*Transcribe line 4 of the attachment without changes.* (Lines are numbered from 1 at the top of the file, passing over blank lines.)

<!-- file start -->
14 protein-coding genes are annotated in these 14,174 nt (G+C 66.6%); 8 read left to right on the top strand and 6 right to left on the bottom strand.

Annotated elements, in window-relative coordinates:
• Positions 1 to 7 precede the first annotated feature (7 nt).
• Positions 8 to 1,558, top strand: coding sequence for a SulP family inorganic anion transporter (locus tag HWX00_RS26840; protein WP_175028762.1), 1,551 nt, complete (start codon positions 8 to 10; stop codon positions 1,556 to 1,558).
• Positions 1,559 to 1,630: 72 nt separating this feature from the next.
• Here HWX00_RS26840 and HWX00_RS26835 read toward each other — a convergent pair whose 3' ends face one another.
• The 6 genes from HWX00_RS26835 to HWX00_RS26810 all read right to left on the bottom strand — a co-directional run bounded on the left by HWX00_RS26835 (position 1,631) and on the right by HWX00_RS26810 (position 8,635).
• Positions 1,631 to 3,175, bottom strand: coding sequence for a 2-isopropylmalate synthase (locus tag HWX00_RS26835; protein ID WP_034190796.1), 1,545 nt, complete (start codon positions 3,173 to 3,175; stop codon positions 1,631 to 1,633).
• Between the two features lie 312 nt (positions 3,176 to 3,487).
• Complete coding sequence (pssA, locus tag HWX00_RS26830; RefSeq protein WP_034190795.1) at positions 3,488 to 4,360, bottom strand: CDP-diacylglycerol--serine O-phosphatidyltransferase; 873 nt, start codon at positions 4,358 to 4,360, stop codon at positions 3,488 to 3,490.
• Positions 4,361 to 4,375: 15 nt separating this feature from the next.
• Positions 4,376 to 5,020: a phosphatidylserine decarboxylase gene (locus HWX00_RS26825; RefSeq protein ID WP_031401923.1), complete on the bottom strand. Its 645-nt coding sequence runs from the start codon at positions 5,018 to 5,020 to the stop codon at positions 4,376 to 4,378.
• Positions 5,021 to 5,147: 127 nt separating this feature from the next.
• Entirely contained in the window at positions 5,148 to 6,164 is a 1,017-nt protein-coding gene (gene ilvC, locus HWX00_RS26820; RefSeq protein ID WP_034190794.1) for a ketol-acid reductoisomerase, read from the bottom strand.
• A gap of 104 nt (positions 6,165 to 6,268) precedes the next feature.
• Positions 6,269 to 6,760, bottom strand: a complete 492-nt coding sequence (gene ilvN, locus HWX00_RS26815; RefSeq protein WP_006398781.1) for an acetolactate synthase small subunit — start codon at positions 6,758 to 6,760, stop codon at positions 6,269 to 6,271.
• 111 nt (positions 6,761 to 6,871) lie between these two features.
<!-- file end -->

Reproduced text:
• Positions 8 to 1,558, top strand: coding sequence for a SulP family inorganic anion transporter (locus tag HWX00_RS26840; protein WP_175028762.1), 1,551 nt, complete (start codon positions 8 to 10; stop codon positions 1,556 to 1,558).